|编译服务：||食物与营养||编译者：||潘淑春||编译时间：||Jun 12, 2016||浏 览 量：||4|
The Organic Trade Association has released conclusive research linking economic health at the county level to organic agriculture, and shows that organic food and crop production–and the business activities accompanying organic agriculture–creates real and long-lasting regional economic opportunities.
The recently completed White Paper, titled “U.S. Organic Hotspots and their Benefit to Local Economies,” was prepared for the Organic Trade Association (OTA) by Penn State Agricultural Economist Dr. Edward Jaenicke. It finds organic hotspots–counties with high levels of organic agricultural activity whose neighboring counties also have high organic activity–boost median household incomes by an average of $2,000 and reduce poverty levels by an average of 1.3 percentage points.
It was also found that organic activity has a greater beneficial economic effect than that of general agriculture activity, and even more of a positive impact than some major anti-poverty programs at a county level, in the U.S.
The White Paper summarizes and discusses three research papers that investigate organic agriculture hotspots in the U.S. and systematically assesses the impact of organic agriculture on local economies. It identifies 225 counties across the United States as organic hotspots, then looks at how these organic hotspots impact two key county-level economic indicators: the county poverty rate and median household income.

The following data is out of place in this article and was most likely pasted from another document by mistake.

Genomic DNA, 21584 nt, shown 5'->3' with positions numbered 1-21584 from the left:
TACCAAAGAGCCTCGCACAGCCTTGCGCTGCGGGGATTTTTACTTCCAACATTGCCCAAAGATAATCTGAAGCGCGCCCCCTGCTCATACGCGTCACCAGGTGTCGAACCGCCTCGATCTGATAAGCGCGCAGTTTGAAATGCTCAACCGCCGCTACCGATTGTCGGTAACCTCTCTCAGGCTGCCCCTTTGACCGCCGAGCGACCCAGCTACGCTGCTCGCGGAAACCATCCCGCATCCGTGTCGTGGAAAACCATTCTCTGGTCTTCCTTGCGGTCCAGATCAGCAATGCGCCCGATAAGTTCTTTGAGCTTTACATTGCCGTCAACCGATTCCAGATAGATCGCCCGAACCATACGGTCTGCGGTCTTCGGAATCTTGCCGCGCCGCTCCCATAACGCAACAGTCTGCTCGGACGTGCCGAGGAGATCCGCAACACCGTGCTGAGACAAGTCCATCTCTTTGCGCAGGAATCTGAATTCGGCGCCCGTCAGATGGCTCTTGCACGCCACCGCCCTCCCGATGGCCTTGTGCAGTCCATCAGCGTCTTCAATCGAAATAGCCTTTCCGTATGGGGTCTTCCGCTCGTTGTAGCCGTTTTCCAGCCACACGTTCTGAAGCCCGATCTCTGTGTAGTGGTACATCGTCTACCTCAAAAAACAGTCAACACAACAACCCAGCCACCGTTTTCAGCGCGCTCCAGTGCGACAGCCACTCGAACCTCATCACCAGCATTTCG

The study found:
Counties within organic hotspots have lower poverty rates and higher median annual household incomes. On average, county poverty rates drop by 1.3 percentage points, and median income rises by over $2,000 in organic hotspots. The same beneficial results are not found for general agricultural hotspots. .
Outreach and knowledge transfer are critical in creating organic hotspots. The prevalence of outreach services by organic certifiers is found to play one of the strongest roles in organic hotspot formation. .
Organic agriculture can be used as an economic development tool. Policymakers at all levels — local, state and national — have a proven economic reason to support organic agriculture and to create more economy-stimulating organic hotspots..